In Islam, astrology(‘ilm ahkam al-nujum), the most widespread divinatory science, is the study of how celestial entities could be applied to the daily lives of people on earth. It is important to emphasize the practical nature of divinatory sciences because people from all socioeconomic levels and pedigrees sought the advice of astrologers to make important decisions in their lives. Astronomy was made a distinct science by intellectuals who did not agree with the former, although distinction may not have been made in daily practice, where astrology was technically outlawed and only tolerated if it was employed in public.
Astrologers, trained as scientists and astronomers, were able to interpret the celestial forces that ruled the "sub-lunar" to predict a variety of information from lunar phases and drought to times of prayer and the foundation of cities. The courtly sanction and elite patronage of Muslim rulers benefited astrologers’ intellectual statues.
The “science of the sand” (‘ilm al-raml), otherwise translated as geomancy, is “based on the interpretation of figures traced on sand or other surface known as tetragrams.” It is a good example of Islamic divination at a popular level. The core principle that meaning derives from a unique occupied position is identical to the core principle of astrology.
Divination was a central component of ancient Mesoamerican religious life. Many Aztec gods, including central creator gods, were described as diviners and were closely associated with sorcery. Tezcatlipoca is the patron of sorcerers and practitioners of magic. His name means "smoking mirror," a reference to a device used for divinatory scrying. In the Mayan Popol Vuh, the creator gods Xmucane and Xpiacoc perform divinatory hand casting during the creation of people. The Aztec Codex Borbonicus shows the original human couple, Oxomoco and Cipactonal, engaged in divining with kernels of maize. This primordial pair is associated with the ritual calendar, and the Aztecs considered them to be the first diviners.
Every civilization that developed in pre-Columbian Mexico, from the Olmecs to the Aztecs, practiced divination in daily life, both public and private. Scrying through the use of reflective water surfaces, mirrors, or the casting of lots were among the most widespread forms of divinatory practice. Visions derived from hallucinogens were another important form of divination, and are still widely used among contemporary diviners of Mexico. Among the more common hallucinogenic plants used in divination are morning glory, jimson weed, and peyote.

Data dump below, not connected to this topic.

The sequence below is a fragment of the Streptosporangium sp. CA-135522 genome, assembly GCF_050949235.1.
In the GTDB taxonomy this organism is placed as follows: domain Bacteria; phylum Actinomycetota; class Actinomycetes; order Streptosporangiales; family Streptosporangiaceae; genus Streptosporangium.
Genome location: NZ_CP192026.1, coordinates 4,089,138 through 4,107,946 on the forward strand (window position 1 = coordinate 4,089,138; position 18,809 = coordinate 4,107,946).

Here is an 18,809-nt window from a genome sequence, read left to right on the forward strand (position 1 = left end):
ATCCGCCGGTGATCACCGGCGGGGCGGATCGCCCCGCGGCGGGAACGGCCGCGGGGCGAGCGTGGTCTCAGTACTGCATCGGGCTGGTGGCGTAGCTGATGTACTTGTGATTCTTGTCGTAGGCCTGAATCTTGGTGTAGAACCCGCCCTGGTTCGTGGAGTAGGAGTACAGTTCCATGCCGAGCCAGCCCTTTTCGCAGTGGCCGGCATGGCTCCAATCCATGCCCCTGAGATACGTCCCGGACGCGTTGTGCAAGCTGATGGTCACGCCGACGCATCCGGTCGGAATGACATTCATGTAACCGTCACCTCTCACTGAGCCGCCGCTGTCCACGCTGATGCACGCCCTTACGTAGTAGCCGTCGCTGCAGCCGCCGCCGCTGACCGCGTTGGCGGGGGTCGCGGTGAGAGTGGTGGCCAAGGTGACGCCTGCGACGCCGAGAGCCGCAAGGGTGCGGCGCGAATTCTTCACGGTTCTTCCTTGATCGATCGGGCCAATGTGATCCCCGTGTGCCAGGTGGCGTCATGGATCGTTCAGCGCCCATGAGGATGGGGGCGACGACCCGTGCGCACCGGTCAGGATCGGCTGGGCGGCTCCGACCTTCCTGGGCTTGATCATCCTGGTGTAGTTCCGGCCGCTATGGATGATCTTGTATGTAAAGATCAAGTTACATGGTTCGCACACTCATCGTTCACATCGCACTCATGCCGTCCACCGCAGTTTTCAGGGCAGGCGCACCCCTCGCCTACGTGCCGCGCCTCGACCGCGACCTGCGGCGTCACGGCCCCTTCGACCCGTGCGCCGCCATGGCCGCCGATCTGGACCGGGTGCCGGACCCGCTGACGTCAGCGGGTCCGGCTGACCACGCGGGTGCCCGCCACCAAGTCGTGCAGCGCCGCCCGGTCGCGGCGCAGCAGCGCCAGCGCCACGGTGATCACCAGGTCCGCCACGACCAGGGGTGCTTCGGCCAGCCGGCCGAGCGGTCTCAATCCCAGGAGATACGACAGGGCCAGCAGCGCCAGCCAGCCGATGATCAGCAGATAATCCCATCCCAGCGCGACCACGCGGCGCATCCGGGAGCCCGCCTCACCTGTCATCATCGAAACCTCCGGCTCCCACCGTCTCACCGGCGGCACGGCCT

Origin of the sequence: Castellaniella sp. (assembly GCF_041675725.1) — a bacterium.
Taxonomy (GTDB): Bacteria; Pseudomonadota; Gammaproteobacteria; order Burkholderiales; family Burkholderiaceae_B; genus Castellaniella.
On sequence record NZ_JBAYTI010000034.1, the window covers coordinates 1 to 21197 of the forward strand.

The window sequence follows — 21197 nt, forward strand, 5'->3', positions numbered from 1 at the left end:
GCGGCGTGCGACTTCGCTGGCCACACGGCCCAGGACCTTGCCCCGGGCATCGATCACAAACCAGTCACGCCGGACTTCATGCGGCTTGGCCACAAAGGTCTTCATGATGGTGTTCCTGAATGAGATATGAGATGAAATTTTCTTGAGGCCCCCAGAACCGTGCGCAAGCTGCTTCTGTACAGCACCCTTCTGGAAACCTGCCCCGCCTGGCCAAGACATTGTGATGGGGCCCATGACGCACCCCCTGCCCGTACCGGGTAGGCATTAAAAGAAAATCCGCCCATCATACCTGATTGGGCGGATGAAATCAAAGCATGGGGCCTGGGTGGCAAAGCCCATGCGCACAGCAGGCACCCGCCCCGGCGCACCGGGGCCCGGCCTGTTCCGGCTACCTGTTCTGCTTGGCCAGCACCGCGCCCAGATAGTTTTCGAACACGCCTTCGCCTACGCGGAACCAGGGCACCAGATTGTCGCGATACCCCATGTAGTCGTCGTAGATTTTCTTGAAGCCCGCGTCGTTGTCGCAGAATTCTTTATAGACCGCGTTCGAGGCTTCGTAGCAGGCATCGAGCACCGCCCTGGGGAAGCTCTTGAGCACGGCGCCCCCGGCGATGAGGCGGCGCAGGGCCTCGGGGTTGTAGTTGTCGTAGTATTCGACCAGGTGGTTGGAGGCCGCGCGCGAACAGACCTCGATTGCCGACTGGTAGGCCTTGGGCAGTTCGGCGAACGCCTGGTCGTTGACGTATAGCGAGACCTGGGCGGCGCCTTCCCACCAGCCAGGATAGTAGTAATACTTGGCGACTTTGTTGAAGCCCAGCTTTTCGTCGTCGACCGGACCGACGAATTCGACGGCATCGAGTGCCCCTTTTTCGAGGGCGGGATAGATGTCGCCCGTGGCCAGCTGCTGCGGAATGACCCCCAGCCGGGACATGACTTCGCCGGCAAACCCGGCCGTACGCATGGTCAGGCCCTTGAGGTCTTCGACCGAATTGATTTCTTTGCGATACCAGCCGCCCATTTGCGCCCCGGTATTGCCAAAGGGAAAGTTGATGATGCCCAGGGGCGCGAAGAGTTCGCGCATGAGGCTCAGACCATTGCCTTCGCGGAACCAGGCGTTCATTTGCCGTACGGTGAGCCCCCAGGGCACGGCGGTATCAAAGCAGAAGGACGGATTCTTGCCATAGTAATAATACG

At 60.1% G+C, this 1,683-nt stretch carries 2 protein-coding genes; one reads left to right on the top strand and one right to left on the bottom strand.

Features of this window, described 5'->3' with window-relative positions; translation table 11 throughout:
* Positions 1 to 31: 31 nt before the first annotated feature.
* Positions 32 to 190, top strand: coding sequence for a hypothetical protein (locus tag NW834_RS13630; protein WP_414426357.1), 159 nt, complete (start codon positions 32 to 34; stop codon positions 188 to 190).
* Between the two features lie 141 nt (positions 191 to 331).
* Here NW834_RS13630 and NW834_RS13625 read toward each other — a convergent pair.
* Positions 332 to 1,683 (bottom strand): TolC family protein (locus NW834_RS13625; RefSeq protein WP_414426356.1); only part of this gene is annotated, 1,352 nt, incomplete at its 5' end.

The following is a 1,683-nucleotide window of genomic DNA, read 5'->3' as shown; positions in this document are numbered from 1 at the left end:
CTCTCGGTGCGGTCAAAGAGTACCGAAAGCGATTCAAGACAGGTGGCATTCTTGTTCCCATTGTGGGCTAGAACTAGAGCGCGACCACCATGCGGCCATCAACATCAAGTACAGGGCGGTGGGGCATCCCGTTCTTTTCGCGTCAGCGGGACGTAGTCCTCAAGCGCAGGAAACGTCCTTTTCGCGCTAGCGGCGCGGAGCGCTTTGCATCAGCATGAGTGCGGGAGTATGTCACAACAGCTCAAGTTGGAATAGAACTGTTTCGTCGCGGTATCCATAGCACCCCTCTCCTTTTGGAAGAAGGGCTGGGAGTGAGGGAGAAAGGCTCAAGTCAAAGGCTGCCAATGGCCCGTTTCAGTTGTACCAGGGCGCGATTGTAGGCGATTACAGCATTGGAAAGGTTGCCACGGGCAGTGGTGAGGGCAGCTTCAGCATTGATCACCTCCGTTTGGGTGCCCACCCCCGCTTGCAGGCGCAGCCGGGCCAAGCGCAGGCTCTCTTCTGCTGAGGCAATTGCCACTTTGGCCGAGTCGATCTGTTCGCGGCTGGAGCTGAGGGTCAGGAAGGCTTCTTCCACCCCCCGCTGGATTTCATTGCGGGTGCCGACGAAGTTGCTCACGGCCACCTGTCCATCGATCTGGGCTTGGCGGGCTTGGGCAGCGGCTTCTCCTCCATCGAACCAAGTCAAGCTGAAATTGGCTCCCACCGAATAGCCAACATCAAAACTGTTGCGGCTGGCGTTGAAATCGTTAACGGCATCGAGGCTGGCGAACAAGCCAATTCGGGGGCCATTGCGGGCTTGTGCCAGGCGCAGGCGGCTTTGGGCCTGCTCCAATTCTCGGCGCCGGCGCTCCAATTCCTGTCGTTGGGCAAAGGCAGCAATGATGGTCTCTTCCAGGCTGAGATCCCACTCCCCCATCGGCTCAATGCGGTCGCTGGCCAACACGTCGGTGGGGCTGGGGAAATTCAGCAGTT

India and Nepal
Theyyam or "theiyam" in Malayalam - a south Indian language - is the process by which a devotee invites a Hindu god or goddess to use his or her body as a medium or channel and answer other devotees' questions. The same is called "arulvaakku" or "arulvaak" in Tamil, another south Indian language - Adhiparasakthi Siddhar Peetam is famous for arulvakku in Tamil Nadu. The people in and around Mangalore in Karnataka call the same, Buta Kola, "paathri" or "darshin"; in other parts of Karnataka, it is known by various names such as, "prashnaavali", "vaagdaana", "asei", "aashirvachana" and so on. In Nepal it is known as, "Devta ka dhaamee" or "jhaakri."
In English, the closest translation for these is, "oracle." The Dalai Lama, who lives in exile in northern India, still consults an oracle known as the Nechung Oracle, which is considered the official state oracle of the government of Tibet. The Dalai Lama has according to centuries-old custom, consulted the Nechung Oracle during the new year festivities of Losar.
Although Japan retains a history of traditional and local methods of divination, such as onmyōdō, contemporary divination in Japan, called uranai, derives from outside sources. Contemporary methods of divination in Japan include both Western and Chinese astrology, geomancy or feng shui, tarot cards, I Ching (Book of Changes) divination, and physiognomy (methods of reading the body to identify traits).
In Japan, divination methods include Futomani from the Shinto tradition.
Divination has long been criticized. In the modern era, it has been dismissed by the scientific community and skeptics as being superstition; experiments do not support the idea that divination techniques can actually predict the future more reliably or precisely than would be possible without it. In antiquity, it was attacked by philosophers such as the Academic skeptic Cicero in De Divinatione and the Pyrrhonist Sextus Empiricus in Against the Astrologers. The satirist, Lucian, devoted a witty essay to Alexander the false prophet.